Wednesday, October 12, 2016

Opiod overdoses: Ontario Strategy

Conclusion: This study suggests opportunities for improving OD outcomes. Those who receive higher quantities of prescription opioids concurrent with other psychotropic medicines may need closer monitoring to avoid death, repeated OD events, higher service use, and higher service costs. Other opportunities for improving OD outcomes include the use of electronic health records to notify physicians of high-risk patients and updating of guidelines/operation manuals focused on the distribution of naloxone to those in highest need.


The measures include expanding access to Suboxone, which helps treat opioid addiction by stopping cravings and preventing withdrawal symptoms. The drug is considered safer than methadone, with "significantly less" risk of fatal overdose, according to information from the Ministry of Health and Long-Term Care.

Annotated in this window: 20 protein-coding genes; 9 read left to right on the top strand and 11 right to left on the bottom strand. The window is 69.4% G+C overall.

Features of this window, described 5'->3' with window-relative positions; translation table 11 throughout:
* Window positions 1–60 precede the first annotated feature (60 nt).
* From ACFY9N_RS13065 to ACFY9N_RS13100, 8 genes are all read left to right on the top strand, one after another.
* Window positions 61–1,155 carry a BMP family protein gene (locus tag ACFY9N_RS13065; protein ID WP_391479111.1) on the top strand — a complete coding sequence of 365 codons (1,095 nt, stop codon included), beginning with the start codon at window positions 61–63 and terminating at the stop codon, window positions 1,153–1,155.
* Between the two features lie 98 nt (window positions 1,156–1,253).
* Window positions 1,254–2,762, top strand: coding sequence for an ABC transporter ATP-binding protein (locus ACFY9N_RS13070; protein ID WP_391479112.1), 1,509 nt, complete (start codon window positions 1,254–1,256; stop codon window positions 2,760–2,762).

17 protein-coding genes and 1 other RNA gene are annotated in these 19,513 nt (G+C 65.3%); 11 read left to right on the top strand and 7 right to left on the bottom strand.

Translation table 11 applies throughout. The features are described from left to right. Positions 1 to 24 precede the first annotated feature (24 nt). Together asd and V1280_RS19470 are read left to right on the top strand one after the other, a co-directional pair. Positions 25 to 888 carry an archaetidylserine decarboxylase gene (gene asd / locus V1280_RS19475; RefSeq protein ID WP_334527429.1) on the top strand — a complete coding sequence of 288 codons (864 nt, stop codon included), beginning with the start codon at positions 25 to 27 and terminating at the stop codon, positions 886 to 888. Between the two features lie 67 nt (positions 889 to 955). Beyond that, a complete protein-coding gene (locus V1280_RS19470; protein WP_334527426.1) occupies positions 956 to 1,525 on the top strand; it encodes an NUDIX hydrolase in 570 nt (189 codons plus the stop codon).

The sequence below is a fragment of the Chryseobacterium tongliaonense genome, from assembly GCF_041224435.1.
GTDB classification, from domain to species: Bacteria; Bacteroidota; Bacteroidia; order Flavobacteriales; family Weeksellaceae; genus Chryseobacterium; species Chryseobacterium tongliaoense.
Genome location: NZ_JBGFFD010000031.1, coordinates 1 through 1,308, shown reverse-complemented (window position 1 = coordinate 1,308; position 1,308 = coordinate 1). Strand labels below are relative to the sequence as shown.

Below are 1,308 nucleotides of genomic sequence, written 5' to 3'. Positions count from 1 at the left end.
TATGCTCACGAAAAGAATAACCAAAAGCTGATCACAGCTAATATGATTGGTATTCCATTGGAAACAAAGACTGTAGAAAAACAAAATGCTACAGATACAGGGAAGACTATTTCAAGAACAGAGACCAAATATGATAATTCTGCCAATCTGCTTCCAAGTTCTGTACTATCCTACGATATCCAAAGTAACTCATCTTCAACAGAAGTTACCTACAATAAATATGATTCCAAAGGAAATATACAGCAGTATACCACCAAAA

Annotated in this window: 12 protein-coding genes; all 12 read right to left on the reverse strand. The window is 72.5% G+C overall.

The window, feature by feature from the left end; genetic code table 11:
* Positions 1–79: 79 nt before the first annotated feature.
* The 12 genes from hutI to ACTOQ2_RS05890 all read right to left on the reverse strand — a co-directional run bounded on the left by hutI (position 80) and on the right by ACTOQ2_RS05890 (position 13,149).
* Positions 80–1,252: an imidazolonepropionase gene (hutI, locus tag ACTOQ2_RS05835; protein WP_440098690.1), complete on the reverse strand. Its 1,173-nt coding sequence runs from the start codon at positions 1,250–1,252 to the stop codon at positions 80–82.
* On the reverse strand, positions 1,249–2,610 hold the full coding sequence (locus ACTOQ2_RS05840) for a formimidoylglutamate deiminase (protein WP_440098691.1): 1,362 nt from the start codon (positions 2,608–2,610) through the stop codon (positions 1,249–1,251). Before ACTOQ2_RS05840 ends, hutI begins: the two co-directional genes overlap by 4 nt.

The province has just added the drug to its Drug Benefit Formulary. Adocument from the Ministry of Health and Long-Term Care shows that Suboxone in 2 mg and 8 mg strengths has been changed from "limited use" to "general benefit" on the formulary.

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